Interesting article on the growth of Montessori-based public schools (both traditional and charter.)
As a complete opposite to the Washington State Supreme Court, the Texas Supreme Court is taking a decidedly hands-off approach to school funding in that state. From NPR:
The Texas Supreme Court just doesn't want to get involved in how the state pays for its public schools. That was the signal the nine justices sent Friday when they unanimously ruled the state school funding system, which historically has been one of the country's most controversial, constitutional.Makes me glad to live in Washington State (even if the legislature is dragging its feet.)
But that wasn't before they called the system undeniably imperfect and said the 5 million Texas schoolchildren deserve better. But, "Accordingly, we decline to usurp legislative authority by issuing reform diktats from on high, supplanting lawmakers' policy wisdom with our own,"
In 1973, in the landmark San Antonio Independent School District v. Rodriguez, the U.S. Supreme Court found that there was no federal guarantee to equity in school funding. They told plaintiffs, led by parents from a poor, Hispanic district near San Antonio, that the system was imperfect but that it was up to the state to fix it.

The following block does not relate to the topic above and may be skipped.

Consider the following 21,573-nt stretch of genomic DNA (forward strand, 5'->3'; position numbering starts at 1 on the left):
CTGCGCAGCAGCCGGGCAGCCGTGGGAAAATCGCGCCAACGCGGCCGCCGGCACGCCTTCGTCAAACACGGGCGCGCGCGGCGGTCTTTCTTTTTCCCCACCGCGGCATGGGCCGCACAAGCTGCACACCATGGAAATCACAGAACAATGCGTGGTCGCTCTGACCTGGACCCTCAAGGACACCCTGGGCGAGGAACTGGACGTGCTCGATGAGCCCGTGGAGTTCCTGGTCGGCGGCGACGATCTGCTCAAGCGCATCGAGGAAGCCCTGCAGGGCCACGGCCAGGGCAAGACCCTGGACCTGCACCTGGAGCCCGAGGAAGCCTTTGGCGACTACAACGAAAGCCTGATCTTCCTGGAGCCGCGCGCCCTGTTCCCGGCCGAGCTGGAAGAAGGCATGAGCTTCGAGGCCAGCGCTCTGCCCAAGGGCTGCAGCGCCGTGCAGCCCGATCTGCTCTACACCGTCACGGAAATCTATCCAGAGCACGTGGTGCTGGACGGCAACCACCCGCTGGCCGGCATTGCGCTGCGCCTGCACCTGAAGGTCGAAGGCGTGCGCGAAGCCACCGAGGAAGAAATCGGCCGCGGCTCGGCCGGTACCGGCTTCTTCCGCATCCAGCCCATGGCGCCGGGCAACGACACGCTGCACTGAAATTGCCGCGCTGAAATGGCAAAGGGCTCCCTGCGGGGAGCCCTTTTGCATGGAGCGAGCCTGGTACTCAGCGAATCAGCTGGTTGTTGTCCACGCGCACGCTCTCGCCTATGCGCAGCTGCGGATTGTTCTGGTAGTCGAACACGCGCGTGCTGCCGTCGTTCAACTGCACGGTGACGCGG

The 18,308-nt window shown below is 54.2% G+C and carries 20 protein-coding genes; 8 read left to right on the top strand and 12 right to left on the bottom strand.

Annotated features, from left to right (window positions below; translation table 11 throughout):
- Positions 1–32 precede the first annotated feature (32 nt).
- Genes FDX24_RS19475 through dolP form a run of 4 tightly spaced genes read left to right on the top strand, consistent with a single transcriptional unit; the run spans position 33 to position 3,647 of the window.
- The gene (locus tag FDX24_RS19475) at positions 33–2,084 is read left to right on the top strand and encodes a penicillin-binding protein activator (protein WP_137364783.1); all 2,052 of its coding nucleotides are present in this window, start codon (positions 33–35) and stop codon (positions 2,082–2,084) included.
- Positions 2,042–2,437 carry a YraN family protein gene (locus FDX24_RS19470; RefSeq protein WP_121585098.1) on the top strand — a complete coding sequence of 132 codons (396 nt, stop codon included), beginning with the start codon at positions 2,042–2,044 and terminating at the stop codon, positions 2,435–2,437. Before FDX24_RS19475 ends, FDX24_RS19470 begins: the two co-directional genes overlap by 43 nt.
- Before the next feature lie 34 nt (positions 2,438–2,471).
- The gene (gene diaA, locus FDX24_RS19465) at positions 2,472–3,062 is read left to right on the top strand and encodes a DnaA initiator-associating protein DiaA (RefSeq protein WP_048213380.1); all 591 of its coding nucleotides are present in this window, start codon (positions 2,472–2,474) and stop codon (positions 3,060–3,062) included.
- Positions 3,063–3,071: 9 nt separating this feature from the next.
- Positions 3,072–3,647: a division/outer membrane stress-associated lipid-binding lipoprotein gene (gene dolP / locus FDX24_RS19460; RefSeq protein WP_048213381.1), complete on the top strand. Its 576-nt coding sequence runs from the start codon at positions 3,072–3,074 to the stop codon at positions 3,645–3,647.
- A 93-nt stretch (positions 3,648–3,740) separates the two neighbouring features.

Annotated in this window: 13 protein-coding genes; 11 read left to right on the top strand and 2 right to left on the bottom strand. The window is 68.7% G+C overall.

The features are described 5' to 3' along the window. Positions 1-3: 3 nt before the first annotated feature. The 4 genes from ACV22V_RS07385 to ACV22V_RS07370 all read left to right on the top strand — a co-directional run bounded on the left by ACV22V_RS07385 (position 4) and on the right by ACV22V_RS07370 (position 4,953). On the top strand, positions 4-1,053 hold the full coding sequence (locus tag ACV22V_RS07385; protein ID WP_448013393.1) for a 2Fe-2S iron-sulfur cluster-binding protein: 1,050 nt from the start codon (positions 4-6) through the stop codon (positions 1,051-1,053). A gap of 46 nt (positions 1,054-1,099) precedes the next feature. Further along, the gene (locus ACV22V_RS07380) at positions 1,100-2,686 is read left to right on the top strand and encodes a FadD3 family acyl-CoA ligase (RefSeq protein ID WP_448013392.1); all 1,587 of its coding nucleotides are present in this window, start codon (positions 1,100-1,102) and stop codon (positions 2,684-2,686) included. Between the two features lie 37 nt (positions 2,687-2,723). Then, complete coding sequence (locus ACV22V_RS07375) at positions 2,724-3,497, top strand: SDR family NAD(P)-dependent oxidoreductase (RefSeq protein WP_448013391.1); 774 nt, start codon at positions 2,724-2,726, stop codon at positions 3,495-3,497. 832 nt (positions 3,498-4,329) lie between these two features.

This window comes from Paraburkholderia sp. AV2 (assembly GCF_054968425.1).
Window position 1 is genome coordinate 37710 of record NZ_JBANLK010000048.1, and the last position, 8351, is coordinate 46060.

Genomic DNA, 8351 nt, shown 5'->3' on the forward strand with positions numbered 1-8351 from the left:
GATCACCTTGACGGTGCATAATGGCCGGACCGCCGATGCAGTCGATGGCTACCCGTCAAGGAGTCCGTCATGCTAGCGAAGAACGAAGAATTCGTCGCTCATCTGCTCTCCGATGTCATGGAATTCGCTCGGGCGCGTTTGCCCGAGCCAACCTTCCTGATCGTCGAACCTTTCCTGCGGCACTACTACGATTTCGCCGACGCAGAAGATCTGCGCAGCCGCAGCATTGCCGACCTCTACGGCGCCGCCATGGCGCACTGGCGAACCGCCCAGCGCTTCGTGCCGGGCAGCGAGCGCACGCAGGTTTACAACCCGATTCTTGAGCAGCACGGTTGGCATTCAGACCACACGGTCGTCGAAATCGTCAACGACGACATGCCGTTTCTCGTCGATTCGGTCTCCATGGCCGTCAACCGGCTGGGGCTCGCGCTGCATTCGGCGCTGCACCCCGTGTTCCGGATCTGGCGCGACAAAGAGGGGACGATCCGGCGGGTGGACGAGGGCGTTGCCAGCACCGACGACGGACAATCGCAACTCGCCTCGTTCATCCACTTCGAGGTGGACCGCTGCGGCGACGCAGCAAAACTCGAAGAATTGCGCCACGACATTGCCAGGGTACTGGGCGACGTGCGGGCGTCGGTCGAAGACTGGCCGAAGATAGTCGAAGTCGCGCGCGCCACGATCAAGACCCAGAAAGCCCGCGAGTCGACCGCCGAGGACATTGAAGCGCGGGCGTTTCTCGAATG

In this new ruling, the Texas justices echoed that, saying, "Our judicial responsibility is not to second-guess or micromanage Texas education policy."
Sad story on Q13 about Beacon Hill Elementary's lack of a playground as well as Hawthorne Elementary's lack of the same.
The American Academic of Pediatrics says there should be a full-time nurse at every school.
"School nursing is one of the most effective ways to keep children healthy and in school and to prevent chronic absenteeism," Dr. Breena Welch Holmes, a lead author of the policy statement and chair of the AAP Council on School Health, said in an AAP news release.There's a panel discussion coming up on Wednesday, June 1st at Seattle Central Library on youth homelessness from 6:00 pm to 7:30 pm.
I saw a great documentary at the Seattle International Film Festival. It's called Sonita and it's about an Afghan girl who fled to Iran with some of her family. She wants to be a rapper but her parents want to sell her into marriage. Heartbreaking but her determination for her hopes and dream (which are really about being her own person and getting an education) make it great film for teens. There's a showing on June 4th at Shoreline Community College.
Community Meeting with Director Rick Burke tomorrow at the Greenwood Library from 10 am to noon.
What's on your mind?